Tonight I’m excited to have my dear friend Nick sharing his story with you lovely people. Nick is not only mind-blowingly talented and skilled, but he has a heart that feels and cares deeply for what happens around him. He’s also a genuinely fun guy who you can count on to be silly or have deep conversations with. And if you haven’t seen his dancing…. well, you really need to. Seriously, let me know and we’ll arrange a dance party or outing to a concert, because it’s something everyone needs to experience at least once. His love for whimsy and wit are well-known, and I think are well exemplified in the creation of a holiday that we (mostly he) created to celebrate the end of Forebruary: Steventaag (named after Steve, not for Steve). That’ll have its own post at some point, but the unabashed hilarity and randomness of this holiday provides a little glimpse into why friendship with Nick is amazing. As mentioned above, Nick is incredibly talented. He already has an impressive following (I would know- he helped my Walk the Moon fan girl dreams come true by enlisting the hep of his followers to help me win a contest to hang out with them at one show), and once you see his work you’ll understand why so many love what he does. Below will be a few examples of his work, but go check him out at nicholaskole.blogspot.com to really see the magical things he creates. Without further ado….
Wonder- It’s a living.
I’ve been working as a concept artist and illustrator for about 6 years, in various capacities. From salaried work for big studios, to freelance contracts for start-ups- I’ve been blessed to try my hand at illustrating children’s books, designing characters for video games, animated shows, films, comics and toys.
From the start to the finish of building new worlds with friends and clients- I’ve spent my time drawing wizards, dragons, pirates and kittens.
Ever since I could grip a crayon, I’ve been drawing- and since I knew what Disney was (or caught wind you could make a living with a pencil and a sketchpad) I’ve been working towards that dream.
Nothing can be more rewarding or more frustrating than pursuing a childhood dream. Some days it feels like I’m floating on concept-art cloud nine: everything flows, the drawings come together, and I can feel the electric charge of helping design new worlds into being.
Then some days the reality of the industry’s money-centric thinking, or my own creative limitations and lack of ability drag me down to the realization: It’s just a job.
It pays the rent (thank God) and a job of any kind is nothing to sniff at- especially in this economy.
But the dream can often be a pretty prosaic reality. Creative work is always both full of wonder and full of…well, work.
Sometimes that can make it feel like you’re doing it wrong.
As a creative, my job is to be inspired and to inspire others- to generate wonder for people. To do that I need to be a boundless source of wonder and inspiration and…
I’m not. Not boundless- not really. Sometimes you just run dry. Art block happens, things grind to a screeching halt.
It’s been said often and everywhere I look among communities of designers and artists- The difference between a hobbyist and a professional is that professionals show up, work through the art block, keep their head down and press on; They keep drawing, no matter what.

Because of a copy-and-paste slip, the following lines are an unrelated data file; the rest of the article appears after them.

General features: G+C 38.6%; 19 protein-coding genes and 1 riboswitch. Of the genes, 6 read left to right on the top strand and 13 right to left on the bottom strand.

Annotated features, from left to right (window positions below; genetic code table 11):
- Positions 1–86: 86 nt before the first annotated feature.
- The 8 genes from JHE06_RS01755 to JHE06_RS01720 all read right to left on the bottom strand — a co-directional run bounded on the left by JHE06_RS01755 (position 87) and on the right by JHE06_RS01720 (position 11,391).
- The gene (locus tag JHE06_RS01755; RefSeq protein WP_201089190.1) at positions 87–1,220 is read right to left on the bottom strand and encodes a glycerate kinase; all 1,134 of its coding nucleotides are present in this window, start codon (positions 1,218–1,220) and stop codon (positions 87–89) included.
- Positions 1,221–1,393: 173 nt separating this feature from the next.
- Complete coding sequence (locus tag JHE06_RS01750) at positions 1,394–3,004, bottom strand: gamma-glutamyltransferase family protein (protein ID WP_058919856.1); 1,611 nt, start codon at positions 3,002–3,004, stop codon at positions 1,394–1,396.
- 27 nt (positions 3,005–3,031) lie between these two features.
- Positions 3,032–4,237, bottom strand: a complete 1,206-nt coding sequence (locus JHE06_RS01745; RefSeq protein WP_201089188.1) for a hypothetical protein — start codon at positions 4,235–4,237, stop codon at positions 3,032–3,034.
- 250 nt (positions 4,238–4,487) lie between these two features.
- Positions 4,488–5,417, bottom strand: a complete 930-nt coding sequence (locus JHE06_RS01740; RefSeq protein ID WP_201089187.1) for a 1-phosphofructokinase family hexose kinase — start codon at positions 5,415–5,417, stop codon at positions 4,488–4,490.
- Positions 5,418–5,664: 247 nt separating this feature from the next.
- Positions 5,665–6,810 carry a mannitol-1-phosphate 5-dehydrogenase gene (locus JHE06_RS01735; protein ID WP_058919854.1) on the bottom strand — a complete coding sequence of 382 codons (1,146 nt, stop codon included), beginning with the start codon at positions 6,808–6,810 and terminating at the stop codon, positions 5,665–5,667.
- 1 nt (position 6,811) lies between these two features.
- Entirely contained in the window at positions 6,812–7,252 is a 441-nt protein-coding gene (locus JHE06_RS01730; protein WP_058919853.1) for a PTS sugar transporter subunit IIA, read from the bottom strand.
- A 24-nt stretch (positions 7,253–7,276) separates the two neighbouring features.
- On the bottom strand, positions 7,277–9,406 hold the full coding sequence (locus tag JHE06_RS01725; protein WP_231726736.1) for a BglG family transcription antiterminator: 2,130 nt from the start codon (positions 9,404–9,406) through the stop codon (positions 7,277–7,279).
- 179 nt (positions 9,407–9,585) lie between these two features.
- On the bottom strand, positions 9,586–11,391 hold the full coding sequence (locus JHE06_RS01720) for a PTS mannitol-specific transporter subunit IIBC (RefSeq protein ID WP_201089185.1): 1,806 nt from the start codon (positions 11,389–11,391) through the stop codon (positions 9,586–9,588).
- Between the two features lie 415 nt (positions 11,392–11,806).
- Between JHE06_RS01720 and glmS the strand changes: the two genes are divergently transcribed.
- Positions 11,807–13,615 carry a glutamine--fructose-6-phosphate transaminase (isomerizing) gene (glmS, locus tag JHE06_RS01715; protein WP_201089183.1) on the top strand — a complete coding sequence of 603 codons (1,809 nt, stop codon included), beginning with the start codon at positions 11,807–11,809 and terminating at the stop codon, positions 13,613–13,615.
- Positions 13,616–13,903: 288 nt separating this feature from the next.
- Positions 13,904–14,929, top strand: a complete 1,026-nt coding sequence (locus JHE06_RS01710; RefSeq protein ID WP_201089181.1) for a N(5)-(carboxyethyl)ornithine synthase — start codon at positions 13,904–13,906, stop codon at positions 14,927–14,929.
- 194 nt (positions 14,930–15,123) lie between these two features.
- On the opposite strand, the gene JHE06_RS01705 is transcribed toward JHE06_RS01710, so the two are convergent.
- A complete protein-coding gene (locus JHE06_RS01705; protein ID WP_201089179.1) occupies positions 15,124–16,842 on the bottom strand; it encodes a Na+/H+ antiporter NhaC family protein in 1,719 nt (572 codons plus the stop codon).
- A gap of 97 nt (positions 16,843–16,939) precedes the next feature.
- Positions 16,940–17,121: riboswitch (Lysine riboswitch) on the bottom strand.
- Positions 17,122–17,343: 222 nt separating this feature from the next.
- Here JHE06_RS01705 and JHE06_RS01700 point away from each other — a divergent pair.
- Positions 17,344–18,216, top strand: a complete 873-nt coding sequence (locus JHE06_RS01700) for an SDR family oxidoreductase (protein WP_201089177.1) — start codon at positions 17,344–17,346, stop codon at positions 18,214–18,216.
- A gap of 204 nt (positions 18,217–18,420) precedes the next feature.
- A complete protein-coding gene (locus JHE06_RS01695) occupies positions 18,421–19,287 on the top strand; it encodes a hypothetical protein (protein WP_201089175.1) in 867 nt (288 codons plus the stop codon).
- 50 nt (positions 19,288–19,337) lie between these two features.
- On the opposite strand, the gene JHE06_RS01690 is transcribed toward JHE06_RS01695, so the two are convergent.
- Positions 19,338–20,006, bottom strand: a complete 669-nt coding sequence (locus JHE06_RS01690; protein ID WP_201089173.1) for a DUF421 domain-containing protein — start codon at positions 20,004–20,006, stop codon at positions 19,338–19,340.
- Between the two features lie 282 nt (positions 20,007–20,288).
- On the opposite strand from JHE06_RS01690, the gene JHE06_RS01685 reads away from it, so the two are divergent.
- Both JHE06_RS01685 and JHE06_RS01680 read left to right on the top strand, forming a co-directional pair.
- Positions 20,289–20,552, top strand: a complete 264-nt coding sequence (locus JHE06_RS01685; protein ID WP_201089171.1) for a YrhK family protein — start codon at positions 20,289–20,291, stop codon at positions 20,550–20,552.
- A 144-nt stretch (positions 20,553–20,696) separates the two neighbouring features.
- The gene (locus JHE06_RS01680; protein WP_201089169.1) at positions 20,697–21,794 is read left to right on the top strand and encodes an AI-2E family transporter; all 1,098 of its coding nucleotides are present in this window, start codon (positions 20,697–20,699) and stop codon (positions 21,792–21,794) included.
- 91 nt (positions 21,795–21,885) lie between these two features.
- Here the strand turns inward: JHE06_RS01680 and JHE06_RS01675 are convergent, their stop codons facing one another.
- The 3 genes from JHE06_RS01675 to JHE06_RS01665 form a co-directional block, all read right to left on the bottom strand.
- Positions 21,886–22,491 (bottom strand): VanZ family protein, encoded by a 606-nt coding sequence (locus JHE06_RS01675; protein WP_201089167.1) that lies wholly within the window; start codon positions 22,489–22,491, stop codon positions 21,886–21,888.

I’m coming to think that the truly successful artists take the time to care for themselves- to wander, to wonder, and take the time to look more deeply. There is an often neglected aspect of self-care involved in serving others and in pouring out work and ideas.
I’ve said it often to students and to friends- but as a concept artist and illustrator I think my job is to fall in love. We are meant to love something first and most deeply- only if you do, can you possibly ask someone else to love it as well.
It can seem like love is inspiration, but love is also hard work. Love is late nights and sacrifice and soul-searching and hard change. But love is also from God, and love isn’t something we can generate in our own strength. Love is something that comes as much from without as from within- maybe even more from outside ourselves than we are comfortable admitting.
Somewhere along the way I learned the incomplete lesson that all I needed was to trust myself and be true to what’s inside me.
But I cannot do what I need to do if all I rely on is what’s inside me. I need more, I need my faith and my God to inspire and hold me up when inspiration runs dry. I need something more to pick me back up after I fall down.
When I run empty and the inspiration isn’t there, the art-world can look pretty bleak- I find that I need a reason to pick my pencil back up that isn’t just “because drawing is fun”. Sometimes drawing isn’t fun.
I’m starting to redefine my ideas about success- or maybe to let God redefine those things for me. Maybe my success isn’t based on how much I accomplish in my own strength or because of my ability, but how much God accomplishes through me despite my weakness. I am held up by a congregation of people, a family, a faith that keeps me going on- I cannot, in good conscience, claim to have done anything on my own steam.
And there’s something very hopeful about that- it takes a little of the pressure off. You know? That soul-crushing pressure that kicks in every moment you stare at the blank page thinking “whatever I do, it has to be amazing because it basically IS me.”
(Yeah, we all have that.)
I’m always striving for a deeper, more honest way to make art and do what I do- but I can’t do it on my own, and my best efforts to muscle through often result in my worst work.
Letting go and surrendering are starting to seem to be as important a part of the process as any other- I’m banking that the best work is on the other side of a leap of faith.
But hey, I just draw wizards. It’s a living.
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